Canavan disease


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Related to Canavan disease: Alexander disease

Canavan disease

 [kan´ah-van]
a rare autosomal recessive form of leukodystrophy, found especially in people of Ashkenazi Jewish descent, although it has also been seen in other ethnic groups. Characteristics include early onset, widespread demyelination and vacuolation of the cerebral white matter that gives it a spongy appearance, severe mental retardation, an enlarged head, atony of neck muscles, spasticity of arms and legs, and blindness. Death may occur as early as 18 months of age; in those who survive, there may be seizures, muscle weakness, stiffness, and feeding problems. Called also spongy degeneration of central nervous system.

Can·a·van dis·ease

(kan'ă-van), [MIM*271900]
progressive degenerative disease of infancy; mostly affecting Ashkenazi Jewish babies; onset typically within the first 3-4 months of birth; characterized by megalencephaly, optic atrophy, blindness, psychomotor regression, hypotonia, and spasticity; there is increased urinary excretion of N-acetylaspartic acid. MRI shows enlarged brain, decreased attenuation of cerebral and cerebellar white matter, and normal ventricles; pathologically, there are increased brain volume and weight and spongy degeneration in the subcortical white matter. Autosomal recessive inheritance, caused by mutation in the aspartoacyclase A gene (ASPA) on chromosome 17p in Jewish and non-Jewish affected people.
See also: leukodystrophy.

Canavan disease

(kăn′ə-văn′, -vən)
n.
An inherited form of leukodystrophy characterized by small, fluid-filled spaces in the brain, giving it a spongelike appearance, and resulting in progressive paralysis, blindness, megalencephaly, and usually death in infancy or childhood.

Canavan disease

Spongy degeneration of CNS An early onset AR condition caused by a defect or deficiency of aspartoacylase resulting in accumulation of N-acetylaspartic acid in brain, primarily in Jews Clinical Atonia of neck muscles, hyperextension of legs, flexion of arms, blindness, severe mental retardation, megacephaly, death by 18 months Management Nada; CD is a candidate for gene transfer therapy. See Lorenzo's Oil.

Can·a·van dis·ease

(kan'ă-van di-zēz')
Progressive degenerative disease of infancy; mostly affecting Ashkenazi Jewish babies; onset typically within the first 3-4 months of birth; characterized by megalencephaly, optic atrophy, blindness, psychomotor regression, hypotonia, and spasticity; increased urinary excretion of N-acetylaspartic acid occurs. MRI shows enlarged brain, decreased attenuation of cerebral and cerebellar white matter, and normal ventricles; pathologically, there is increased brain volume and weight, spongy degeneration, as well as in the subcortical white matter. Autosomal recessive inheritance, caused by mutation in the aspartoacyclase A gene (ASPA) on chromosome 17p in afflicted Jewish and Gentile people.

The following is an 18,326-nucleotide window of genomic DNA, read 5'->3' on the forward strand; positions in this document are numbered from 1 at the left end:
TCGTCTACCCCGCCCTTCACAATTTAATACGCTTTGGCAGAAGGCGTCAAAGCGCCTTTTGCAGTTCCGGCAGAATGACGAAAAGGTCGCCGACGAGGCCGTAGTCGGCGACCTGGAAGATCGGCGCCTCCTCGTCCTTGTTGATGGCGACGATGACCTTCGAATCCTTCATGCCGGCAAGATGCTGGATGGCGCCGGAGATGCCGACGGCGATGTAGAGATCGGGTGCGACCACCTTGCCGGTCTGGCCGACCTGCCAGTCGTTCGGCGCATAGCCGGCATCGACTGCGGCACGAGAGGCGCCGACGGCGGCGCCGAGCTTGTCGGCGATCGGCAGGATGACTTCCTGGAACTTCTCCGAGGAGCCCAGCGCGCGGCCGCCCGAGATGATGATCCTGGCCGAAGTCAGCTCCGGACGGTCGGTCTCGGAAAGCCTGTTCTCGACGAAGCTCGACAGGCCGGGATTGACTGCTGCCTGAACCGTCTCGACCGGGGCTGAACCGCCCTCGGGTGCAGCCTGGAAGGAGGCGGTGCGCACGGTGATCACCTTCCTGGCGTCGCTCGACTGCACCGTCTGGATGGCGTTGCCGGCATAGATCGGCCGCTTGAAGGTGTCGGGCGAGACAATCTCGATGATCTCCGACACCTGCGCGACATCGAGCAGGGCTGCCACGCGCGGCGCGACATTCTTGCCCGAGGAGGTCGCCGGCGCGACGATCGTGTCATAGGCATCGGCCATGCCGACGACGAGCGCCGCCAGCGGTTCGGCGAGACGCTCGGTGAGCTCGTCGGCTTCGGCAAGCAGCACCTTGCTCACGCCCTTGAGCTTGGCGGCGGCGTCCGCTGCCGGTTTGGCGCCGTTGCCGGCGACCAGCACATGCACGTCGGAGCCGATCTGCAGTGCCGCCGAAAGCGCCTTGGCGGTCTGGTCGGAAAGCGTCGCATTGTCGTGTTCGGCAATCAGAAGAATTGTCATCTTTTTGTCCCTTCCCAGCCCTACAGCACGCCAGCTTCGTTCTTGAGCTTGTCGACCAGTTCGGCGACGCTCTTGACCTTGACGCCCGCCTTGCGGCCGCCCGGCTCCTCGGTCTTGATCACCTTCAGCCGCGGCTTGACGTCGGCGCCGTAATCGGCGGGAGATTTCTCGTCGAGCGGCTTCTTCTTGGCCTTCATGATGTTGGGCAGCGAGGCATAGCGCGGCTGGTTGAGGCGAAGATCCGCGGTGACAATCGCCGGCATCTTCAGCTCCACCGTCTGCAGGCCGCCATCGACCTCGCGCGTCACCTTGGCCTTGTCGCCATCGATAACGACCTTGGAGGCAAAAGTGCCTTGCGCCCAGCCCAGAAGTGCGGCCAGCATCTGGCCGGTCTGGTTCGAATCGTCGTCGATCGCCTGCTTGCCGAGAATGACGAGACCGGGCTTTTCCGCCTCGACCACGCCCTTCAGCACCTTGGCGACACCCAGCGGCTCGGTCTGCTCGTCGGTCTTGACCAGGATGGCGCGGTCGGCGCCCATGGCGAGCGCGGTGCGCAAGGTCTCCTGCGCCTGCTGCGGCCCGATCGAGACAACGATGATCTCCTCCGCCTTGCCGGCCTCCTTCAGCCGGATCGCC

See also: leukodystrophy

Canavan,

Myrtelle M., U.S. pathologist, 1879-1953.
Canavan disease - autosomal recessive degenerative disease of infancy. Synonym(s): Canavan sclerosis; Canavan-van Bogaert-Bertrand disease; spongy degeneration of infancy
Canavan sclerosis - Synonym(s): Canavan disease
Canavan-van Bogaert-Bertrand disease - Synonym(s): Canavan disease
References in periodicals archive ?
The report reviews key players involved Canavan Disease therapeutics and enlists all their major and minor projects
The report assesses Canavan Disease therapeutics based on drug target, mechanism of action (MoA), route of administration (RoA) and molecule type
Matalon and the Miami Children's Hospital, secretly obtained a patent (United States Patent 5,679,635, "Aspartocylase Gene, Protein and Methods of Screening Formulations Associated With Canavan Disease") for the Canavan disease gene they discovered using the genetic information and financial resources provided by the Canavan families and began to charge royalties and limit the availability of Canavan testing.
In the lawsuit, the Canavan families and organizations seek injunctive relief to prevent Miami Children's Hospital from restricting access to prenatal and carder testing for Canavan disease and from impeding research on finding a cure or therapies for Canavan disease through enforcement of its patent.
Canavan Disease, a genetic disease more prevalent in people of Ashkenazi Jewish descent, is a degenerative neurological disease of the white matter of the brain.
Over time, Jonathan and Amy were instrumental in furthering medical research, as it was their blood, urine, and skin samples which enabled researchers to discover the missing enzyme in Canavan Disease.
For more information on Canavan Disease, please visit www.
The American authorities have granted permission for a group of nine children with Canavan disease to be treated.
Canavan Disease: Canavan disease is a fatal neurological disorder that belongs to a group of genetic disorders called leukodystrophies, characterized by the abnormal development or degeneration of myelin.
is a national campaign promoting genetic testing for the following diseases: Bloom Syndrome, Canavan Disease, Cystic Fibrosis, Familial Dysautonomia, Fanconi Anemia type c, Gaucher Disease, Glycogen, Mucolipidosis IV, Type A Niemann-Pick Disease, and Tay-Sachs Disease.
The expanded panel tests for nine autosomal recessive diseases and consists of Bloom syndrome, Canavan disease, Cystic fibrosis, Familial dysautonomia, Fanconi anemia, Glycogen, Niemann-Pick disease type A, and Tay-Sachs disease.
Canavan disease is a progressive degenerative disorder of the brain and nervous system.